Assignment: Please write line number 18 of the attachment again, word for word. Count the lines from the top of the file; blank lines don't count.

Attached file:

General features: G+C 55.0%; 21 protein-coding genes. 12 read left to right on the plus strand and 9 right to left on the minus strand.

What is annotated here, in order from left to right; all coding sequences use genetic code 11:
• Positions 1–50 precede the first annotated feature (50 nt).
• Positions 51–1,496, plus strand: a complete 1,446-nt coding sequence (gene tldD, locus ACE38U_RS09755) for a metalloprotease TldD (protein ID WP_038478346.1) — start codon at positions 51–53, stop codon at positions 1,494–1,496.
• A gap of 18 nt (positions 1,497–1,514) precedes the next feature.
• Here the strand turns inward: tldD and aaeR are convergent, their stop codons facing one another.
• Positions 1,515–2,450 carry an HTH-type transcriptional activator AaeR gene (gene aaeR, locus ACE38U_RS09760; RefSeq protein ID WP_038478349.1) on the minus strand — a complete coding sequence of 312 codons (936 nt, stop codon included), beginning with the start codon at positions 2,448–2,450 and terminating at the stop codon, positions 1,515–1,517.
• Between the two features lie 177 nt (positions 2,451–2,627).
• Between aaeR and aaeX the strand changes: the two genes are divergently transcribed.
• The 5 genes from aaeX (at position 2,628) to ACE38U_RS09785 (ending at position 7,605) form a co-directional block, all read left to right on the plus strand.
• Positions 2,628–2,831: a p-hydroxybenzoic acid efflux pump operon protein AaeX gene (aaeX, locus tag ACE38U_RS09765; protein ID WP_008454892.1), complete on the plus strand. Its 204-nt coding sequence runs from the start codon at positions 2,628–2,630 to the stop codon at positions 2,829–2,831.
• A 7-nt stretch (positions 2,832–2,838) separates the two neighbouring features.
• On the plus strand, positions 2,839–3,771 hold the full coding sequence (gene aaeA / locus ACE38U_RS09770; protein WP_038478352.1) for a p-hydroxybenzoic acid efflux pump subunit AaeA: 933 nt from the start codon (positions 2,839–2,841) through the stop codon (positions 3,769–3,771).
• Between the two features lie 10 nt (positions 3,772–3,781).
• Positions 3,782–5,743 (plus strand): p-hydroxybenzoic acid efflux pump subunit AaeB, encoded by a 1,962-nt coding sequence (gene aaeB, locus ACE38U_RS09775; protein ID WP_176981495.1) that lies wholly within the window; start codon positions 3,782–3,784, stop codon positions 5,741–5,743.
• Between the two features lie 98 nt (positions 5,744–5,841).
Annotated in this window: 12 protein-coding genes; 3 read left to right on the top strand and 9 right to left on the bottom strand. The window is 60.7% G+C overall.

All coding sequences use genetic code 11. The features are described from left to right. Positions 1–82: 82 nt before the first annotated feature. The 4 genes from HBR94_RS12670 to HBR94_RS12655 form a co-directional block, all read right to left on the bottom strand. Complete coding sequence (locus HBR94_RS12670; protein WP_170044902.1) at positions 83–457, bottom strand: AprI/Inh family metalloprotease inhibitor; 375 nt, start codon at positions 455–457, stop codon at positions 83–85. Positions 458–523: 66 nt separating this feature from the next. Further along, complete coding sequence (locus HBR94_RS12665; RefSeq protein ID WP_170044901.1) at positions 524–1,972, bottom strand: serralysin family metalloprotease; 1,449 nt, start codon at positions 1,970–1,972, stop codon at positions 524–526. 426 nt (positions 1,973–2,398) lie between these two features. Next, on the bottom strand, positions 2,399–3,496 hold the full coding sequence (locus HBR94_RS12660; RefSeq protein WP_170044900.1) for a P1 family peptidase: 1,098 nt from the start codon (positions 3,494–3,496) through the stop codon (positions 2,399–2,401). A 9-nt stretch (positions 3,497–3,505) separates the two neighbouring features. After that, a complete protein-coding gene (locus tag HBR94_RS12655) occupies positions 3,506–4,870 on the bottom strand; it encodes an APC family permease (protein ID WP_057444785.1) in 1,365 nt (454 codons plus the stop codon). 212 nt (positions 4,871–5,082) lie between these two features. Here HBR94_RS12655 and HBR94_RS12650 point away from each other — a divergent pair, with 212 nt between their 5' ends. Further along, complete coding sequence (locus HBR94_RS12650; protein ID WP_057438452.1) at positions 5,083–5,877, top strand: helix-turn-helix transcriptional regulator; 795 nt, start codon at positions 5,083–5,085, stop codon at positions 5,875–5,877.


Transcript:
All coding sequences use genetic code 11. The features are described from left to right. Positions 1–82: 82 nt before the first annotated feature. The 4 genes from HBR94_RS12670 to HBR94_RS12655 form a co-directional block, all read right to left on the bottom strand. Complete coding sequence (locus HBR94_RS12670; protein WP_170044902.1) at positions 83–457, bottom strand: AprI/Inh family metalloprotease inhibitor; 375 nt, start codon at positions 455–457, stop codon at positions 83–85. Positions 458–523: 66 nt separating this feature from the next. Further along, complete coding sequence (locus HBR94_RS12665; RefSeq protein ID WP_170044901.1) at positions 524–1,972, bottom strand: serralysin family metalloprotease; 1,449 nt, start codon at positions 1,970–1,972, stop codon at positions 524–526. 426 nt (positions 1,973–2,398) lie between these two features. Next, on the bottom strand, positions 2,399–3,496 hold the full coding sequence (locus HBR94_RS12660; RefSeq protein WP_170044900.1) for a P1 family peptidase: 1,098 nt from the start codon (positions 3,494–3,496) through the stop codon (positions 2,399–2,401). A 9-nt stretch (positions 3,497–3,505) separates the two neighbouring features. After that, a complete protein-coding gene (locus tag HBR94_RS12655) occupies positions 3,506–4,870 on the bottom strand; it encodes an APC family permease (protein ID WP_057444785.1) in 1,365 nt (454 codons plus the stop codon). 212 nt (positions 4,871–5,082) lie between these two features. Here HBR94_RS12655 and HBR94_RS12650 point away from each other — a divergent pair, with 212 nt between their 5' ends. Further along, complete coding sequence (locus HBR94_RS12650; protein ID WP_057438452.1) at positions 5,083–5,877, top strand: helix-turn-helix transcriptional regulator; 795 nt, start codon at positions 5,083–5,085, stop codon at positions 5,875–5,877.